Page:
It’s been more than 12 years since I was a new college graduate, sent to cover my first wreck as a budding journalist. As I pulled up on the scene, my heart racing fast, I was quickly met by the DPS Trooper working the accident in the rain.
“You must be the newbie at The Meteor. Stay out of the way, and don’t take a picture of the stiff,” he said.
Growing up, my father owned a wrecker service. I was no stranger to seeing families come to our storage yard to collect the belongings and mourn over the loss of life that had passed away in an automobile accident. But I had never stood on the side of the road and witnessed the lifeless body of someone behind the wheel of the vehicle. Someone who moments before was driving along full of life, cut short in an instant.
I wish I could remember all of the raw emotions I felt on scene. Most of them have alluded me over time. One thing has never left my memory, though. I will never forget the words, “Don’t take a picture of the stiff.” They haunt me to this day. It was my first real world lesson in journalism 101.
Once I had taken a few photos of the scene, careful to avoid the man draped in a sheet, still in his truck, I returned back to the news office. I had been told when everything was done, the DPS Trooper would come by the office and give me the full story.
Little did I know at the time, the lesson I learned on scene that day was the first of many I would learn from DPS Trooper Jeff Pirtle over the next nine months of my career.
One of the perks of covering news in a small Texas county is that everyone knows everyone. The heroes who work the accident scenes together are their own tight knit group, even if the only time they’re all brought together is during a town tragedy. After covering multiple accidents with them over my tenure working at the paper, I saw why. But it was DPS Trooper Pirtle who taught me on my first accident story the second most important rule of covering accidents.
“I don’t do this alone. We are a team. If you’re going to come on my accident scene, every story you write will recognize the men and women who assisted at the scene,” he explained. He might not have used those exact words, but the lesson was loud and clear.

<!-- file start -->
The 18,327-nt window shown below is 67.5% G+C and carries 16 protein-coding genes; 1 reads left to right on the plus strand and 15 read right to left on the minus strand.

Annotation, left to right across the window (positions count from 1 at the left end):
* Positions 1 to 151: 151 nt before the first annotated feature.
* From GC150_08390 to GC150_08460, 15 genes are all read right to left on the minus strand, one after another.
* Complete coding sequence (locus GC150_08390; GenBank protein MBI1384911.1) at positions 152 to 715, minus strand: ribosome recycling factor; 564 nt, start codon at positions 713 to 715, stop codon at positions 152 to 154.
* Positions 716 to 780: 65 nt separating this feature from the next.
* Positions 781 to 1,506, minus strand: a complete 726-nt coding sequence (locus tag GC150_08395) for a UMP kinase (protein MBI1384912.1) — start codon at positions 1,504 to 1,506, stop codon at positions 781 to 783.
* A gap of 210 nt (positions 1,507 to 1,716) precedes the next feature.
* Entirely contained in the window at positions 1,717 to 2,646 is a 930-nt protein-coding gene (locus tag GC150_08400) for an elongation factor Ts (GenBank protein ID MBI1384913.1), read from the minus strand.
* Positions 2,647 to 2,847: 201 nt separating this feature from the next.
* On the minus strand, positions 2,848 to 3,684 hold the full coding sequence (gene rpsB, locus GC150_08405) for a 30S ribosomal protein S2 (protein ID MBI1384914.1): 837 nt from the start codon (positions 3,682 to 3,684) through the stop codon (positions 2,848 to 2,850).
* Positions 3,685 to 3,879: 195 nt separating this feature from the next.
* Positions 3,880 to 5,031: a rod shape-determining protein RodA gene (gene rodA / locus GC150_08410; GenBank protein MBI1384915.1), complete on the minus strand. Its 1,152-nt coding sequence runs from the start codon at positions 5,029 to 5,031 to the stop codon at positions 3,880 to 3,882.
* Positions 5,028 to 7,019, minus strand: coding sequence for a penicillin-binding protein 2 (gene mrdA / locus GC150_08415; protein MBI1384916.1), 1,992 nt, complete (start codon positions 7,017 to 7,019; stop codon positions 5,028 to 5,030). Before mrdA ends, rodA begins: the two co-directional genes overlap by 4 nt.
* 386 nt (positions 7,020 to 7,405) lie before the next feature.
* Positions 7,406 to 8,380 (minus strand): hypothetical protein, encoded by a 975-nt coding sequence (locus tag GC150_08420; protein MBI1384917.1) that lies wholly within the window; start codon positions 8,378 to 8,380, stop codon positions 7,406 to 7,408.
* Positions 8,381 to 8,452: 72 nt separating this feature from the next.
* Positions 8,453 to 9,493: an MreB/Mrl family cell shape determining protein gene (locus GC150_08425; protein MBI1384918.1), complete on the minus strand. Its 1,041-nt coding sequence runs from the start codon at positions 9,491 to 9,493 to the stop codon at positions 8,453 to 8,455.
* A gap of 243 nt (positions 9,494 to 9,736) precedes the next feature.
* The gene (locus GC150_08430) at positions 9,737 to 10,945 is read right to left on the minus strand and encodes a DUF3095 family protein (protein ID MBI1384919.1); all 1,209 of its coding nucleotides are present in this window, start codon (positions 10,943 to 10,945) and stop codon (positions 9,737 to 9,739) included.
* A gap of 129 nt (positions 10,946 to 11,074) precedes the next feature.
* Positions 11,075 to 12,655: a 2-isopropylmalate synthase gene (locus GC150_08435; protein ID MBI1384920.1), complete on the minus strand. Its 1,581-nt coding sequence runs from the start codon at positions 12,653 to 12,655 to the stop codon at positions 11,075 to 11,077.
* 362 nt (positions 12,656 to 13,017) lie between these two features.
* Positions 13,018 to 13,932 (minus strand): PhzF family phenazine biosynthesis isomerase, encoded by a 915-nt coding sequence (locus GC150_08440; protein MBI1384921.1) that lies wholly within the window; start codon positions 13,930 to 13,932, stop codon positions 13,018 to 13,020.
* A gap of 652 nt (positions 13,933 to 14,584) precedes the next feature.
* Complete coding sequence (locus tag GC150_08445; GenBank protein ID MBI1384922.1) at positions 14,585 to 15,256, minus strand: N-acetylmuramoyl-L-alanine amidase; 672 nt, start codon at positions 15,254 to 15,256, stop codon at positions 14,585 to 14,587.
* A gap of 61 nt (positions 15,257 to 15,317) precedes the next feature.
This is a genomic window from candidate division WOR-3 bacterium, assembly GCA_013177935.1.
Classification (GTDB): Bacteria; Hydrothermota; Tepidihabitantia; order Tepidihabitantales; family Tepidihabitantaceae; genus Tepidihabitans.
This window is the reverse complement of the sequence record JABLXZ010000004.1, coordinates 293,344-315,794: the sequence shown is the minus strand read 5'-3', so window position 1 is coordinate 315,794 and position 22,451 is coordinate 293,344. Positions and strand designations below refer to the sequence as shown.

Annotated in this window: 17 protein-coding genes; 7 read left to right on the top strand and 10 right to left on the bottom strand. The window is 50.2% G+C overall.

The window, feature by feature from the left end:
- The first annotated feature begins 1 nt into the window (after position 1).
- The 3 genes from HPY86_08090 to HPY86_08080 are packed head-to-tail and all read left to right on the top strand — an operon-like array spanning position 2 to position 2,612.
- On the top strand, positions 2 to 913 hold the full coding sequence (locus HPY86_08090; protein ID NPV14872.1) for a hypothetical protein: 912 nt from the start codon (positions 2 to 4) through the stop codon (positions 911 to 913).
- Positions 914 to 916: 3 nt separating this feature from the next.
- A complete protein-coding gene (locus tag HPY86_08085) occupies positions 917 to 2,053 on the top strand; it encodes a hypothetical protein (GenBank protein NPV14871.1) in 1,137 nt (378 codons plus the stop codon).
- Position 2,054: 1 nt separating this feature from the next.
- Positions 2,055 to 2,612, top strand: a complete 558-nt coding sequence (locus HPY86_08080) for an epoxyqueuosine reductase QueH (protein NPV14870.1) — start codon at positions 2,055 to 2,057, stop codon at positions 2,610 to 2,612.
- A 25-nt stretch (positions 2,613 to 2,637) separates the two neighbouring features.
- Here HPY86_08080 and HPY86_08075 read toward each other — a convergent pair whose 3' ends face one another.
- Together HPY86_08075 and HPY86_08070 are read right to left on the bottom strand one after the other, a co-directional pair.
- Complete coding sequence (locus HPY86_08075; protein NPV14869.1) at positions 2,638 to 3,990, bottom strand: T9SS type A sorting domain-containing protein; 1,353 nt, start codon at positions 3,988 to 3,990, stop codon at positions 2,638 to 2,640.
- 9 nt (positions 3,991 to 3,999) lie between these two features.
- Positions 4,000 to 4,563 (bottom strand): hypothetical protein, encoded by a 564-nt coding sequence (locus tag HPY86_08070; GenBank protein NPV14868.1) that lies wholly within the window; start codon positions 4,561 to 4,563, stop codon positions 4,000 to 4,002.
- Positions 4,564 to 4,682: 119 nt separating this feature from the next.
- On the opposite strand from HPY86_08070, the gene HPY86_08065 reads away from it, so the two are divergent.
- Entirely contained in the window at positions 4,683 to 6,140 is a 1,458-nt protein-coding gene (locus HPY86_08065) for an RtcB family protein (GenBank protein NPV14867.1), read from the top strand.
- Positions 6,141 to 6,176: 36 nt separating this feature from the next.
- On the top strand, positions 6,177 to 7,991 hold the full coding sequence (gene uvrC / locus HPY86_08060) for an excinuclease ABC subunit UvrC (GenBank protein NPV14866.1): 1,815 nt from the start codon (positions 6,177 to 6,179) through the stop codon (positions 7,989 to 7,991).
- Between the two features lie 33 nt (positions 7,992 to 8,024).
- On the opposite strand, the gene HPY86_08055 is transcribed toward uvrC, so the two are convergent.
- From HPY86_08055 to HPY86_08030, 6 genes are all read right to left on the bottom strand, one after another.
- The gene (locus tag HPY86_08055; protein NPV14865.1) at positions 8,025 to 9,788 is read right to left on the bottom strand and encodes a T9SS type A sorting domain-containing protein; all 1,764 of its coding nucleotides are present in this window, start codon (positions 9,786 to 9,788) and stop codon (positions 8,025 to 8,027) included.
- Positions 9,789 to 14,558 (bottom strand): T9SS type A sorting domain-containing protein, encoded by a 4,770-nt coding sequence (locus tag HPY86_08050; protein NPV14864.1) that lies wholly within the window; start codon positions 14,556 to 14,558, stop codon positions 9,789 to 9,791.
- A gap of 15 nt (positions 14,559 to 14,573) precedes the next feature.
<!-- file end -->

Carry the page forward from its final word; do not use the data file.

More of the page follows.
When he meant everyone at the scene, he meant everyone. Whenever he showed up at the paper to go over the facts of the accident, you can bet he had a list of names and departments who had shown up on the scene to help.
Sadly, in most news coverage today, the real heroes of each and every accident scene go unnamed. The firemen who block the traffic, use the jaws of life, or assist the first responders on scene until the EMS team can step in and provide the first opportunity for medical care. The different law agencies who come to assist in working the scene. The wrecker services who stay behind to clean up the mess, even if they’re not the one to get the tow.
While the real story everyone wants to read is “who was involved and why did the accident happen”, the people in the community who dedicate their time daily to saving the lives of others deserve to be recognized and recorded in history, too. They are as much a part of the “what” happened on the scene as the accident itself.
I always kept my promises to Pirtle. It didn’t matter if I covered a tiny accident or a fatality, everyone who worked the scene was recognized in the last paragraph of the news article.
It’s been more than a decade now since I covered any type of news story. But whenever I read an article online now, I often think back on the lessons I learned from a DPS Trooper in my early 20’s and wish more reporters had a mentor in their life to help them subtly show appreciation to these unsung heroes of our community.
The next time you see anybody wearing a uniform (police, fire, EMS, first responders, even the tow man), make it a point to thank them. If you happen to read a story that doesn’t mention their involvement in assisting at the scene, do them a favor. Drop a note to the editor or publisher of the paper and ask why they were forgotten. These heroes deserve to be recognized for the great work they do in our communities that goes unsung every day.
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